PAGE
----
I didn’t think much about writing a (straight, cis) male character until after Mr. Incredible had done its first preview. We were doing 5 nights at the excellent Vault Festival, and I was having a full-on emotional breakdown about whether anyone would like it, and not thinking that much about anything else. It genuinely didn’t occur to me that this was a play about a man until my straight male friends started messaging me. More than a couple of them, upon seeing the play, felt compelled to tell me that they saw themselves, or parts of themselves, in the character, and that had kind of freaked them out.
This was interesting to me. Mr. Incredible is a one-man play, so all of the focus is on one character – but then again, so is Where Do Little Birds Go?, my first play. WDLBG has been at the Camden Fringe, the Vault Festival, and last year’s Edinburgh Fringe, and nobody had ever contacted me to say that they specifically saw themselves in Lucy, the lead and only character. It can’t be about representation – straight, cis, white men have more characters written for them than anyone else – so I was intrigued by this response.
Then, the week after the previews, I had an email from an actor I’d never met. He was sending over his Spotlight link – standard – but also wanted to let me know that I had written a male character really well – for a woman.
This infuriated me for fairly obvious reasons. You wouldn’t commend Ibsen for managing to write Hedda Gabler etc etc not that I’m comparing myself to Ibsen etc etc was my general line of argument. But then I started thinking about the messages I’d had from my male friends. Were they trying to say the same, in a nicer way? Were they confirming that the character was recognisably a straight man, living in modern Britain? By saying they saw a bit of themselves, were they assuring me that I’d managed to decipher the Great White Male?
I mean nah, they were probably being genuinely nice, but it got me thinking. For me, Mr. Incredible is a feminist piece, written by a woman, directed by a woman, with an incidental male actor and character. I’m not being dismissive of the actor (Alistair Donegan, who is excellent) here. I think he’d say the same. I wanted to talk about male entitlement and I felt the best way to do that would be to examine a man.
What’s weird about that, though, is that the play doesn’t match the criteria for “all-female theatre” lists. It doesn’t pass the Bechdel Test. You can’t say it’s “female-driven drama”. The face of the play is distinctly male. The posters have Alistair’s distorted grimace stretched over them. When you sit down and watch this play, you will listen to a man speak for an hour. Isn’t that, like, mega problematic, given that the play is in part about sexual consent? Aren’t I contributing to the already massive bias towards male actors in the theatre industry?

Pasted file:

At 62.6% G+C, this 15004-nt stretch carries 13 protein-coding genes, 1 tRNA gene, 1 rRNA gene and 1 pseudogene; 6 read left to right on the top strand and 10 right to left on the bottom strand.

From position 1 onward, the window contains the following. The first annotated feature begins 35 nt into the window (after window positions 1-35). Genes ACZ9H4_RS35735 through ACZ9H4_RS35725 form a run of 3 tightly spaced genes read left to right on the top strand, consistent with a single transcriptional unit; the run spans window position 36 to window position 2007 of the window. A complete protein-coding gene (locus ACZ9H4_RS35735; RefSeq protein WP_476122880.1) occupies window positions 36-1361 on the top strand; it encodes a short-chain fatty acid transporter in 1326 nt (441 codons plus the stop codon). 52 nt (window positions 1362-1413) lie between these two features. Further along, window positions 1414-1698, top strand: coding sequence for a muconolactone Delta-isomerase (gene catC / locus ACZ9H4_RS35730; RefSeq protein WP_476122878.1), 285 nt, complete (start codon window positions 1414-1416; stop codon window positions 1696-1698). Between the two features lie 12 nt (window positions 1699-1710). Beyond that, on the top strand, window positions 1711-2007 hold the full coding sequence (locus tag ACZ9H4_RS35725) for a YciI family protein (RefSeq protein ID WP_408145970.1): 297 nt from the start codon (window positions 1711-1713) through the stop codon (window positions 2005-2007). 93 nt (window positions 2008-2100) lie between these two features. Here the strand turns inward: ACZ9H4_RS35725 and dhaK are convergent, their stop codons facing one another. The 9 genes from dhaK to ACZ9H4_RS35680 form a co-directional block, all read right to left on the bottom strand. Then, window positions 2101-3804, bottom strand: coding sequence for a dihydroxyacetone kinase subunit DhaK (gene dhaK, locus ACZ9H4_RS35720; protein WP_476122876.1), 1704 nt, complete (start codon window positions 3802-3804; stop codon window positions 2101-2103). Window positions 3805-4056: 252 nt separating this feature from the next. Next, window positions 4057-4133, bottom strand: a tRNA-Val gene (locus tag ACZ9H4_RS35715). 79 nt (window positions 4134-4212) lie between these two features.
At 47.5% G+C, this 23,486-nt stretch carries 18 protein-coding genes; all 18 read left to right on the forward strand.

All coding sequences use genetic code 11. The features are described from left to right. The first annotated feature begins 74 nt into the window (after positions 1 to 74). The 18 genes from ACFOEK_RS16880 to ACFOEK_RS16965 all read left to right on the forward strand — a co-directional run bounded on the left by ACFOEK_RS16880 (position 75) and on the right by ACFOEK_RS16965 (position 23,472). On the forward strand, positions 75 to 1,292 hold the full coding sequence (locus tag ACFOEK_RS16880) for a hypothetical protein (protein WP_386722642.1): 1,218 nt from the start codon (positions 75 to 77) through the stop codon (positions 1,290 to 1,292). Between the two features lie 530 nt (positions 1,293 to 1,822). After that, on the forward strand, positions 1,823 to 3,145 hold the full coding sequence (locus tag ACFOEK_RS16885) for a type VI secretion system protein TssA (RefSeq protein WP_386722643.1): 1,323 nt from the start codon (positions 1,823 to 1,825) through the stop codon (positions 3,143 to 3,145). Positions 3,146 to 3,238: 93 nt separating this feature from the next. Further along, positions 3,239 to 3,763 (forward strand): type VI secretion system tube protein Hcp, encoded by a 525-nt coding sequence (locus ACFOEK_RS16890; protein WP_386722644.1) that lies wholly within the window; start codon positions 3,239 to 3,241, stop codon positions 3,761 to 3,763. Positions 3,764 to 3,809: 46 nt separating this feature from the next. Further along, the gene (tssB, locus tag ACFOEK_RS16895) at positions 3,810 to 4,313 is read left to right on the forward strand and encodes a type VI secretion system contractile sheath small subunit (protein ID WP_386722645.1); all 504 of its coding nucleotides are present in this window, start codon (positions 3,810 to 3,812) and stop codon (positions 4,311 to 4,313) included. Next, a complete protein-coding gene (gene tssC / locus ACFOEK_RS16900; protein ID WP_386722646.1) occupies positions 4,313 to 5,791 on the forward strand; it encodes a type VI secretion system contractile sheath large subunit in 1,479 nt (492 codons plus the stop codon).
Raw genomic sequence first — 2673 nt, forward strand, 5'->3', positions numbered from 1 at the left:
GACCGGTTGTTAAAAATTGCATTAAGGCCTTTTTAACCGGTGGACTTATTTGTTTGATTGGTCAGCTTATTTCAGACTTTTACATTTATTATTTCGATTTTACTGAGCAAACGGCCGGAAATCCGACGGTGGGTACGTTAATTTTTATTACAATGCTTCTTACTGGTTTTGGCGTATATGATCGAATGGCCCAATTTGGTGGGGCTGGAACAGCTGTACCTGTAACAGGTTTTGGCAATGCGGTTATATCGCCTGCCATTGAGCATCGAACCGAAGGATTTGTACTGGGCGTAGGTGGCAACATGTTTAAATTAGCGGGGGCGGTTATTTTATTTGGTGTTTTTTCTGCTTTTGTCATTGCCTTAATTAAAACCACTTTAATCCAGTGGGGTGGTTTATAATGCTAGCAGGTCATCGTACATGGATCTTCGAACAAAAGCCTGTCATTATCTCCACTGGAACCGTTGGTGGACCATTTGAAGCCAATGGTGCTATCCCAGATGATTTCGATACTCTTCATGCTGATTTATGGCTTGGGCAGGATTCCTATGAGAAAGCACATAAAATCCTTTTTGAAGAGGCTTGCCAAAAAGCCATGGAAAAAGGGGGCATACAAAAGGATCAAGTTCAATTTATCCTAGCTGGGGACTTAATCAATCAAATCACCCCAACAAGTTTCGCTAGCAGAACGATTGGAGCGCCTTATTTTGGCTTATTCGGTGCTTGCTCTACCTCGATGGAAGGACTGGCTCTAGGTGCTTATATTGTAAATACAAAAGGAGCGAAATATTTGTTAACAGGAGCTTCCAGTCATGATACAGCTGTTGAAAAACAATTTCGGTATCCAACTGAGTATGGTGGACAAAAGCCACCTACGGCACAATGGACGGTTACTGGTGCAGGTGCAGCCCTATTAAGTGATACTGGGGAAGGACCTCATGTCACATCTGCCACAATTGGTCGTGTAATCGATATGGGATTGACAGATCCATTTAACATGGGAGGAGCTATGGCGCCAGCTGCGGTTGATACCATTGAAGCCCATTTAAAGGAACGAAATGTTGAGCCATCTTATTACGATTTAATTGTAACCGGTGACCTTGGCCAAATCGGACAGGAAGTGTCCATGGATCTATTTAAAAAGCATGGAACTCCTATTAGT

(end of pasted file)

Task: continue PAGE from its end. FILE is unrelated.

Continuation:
I honestly don’t know. For me, as a writer, this seemed like the best way of telling the story. Putting the problem front and centre, under some lights, seemed – seems – exciting. There was also the fact that I wanted to write a play for Alistair. He has a specific performance energy that is fun to write for, and adding that to my already percolating ideas about consent and entitlement gave me the idea for the play.
There is definite truth in female playwrights (and, I imagine, POC playwrights) feeling they should only be writing about certain topics, or for certain people. I wonder if my male peers feel pressured to write for any particular gender or circumstance. I often go to television meetings where they say they’re looking for someone to write “the British Girls”. I sit there like – should I have worn a stick-on moustache? I don’t want to write that. There’s nothing in my theatre work that suggests that is a logical next step. They literally say it because I’m a girl. And a writer. That’s it.
I tend to pick a thing to obsess about prior to a play of mine opening, and this year my subconscious has gone with this. My feminist guilt at writing a solo play for a man, even if it is entirely justified in the story. Even if I wrote this play for women, for my friends, for any woman out there who recognizes the behavior in the play. Even if I’m a writer, for god’s sake, and I can write any kind of character I want to. Even if it’s directed and produced and stage managed by women. I still feel guilty.
If you’re in Edinburgh this year, come and see the show. Then tell me what you think. I’ll be the one covered in sweat in the corner. But do avoid telling me I wrote a man well – for a woman.
Mr. Incredible is on at the Edinburgh Fringe at Underbelly from 4-28th August 2016. More info here.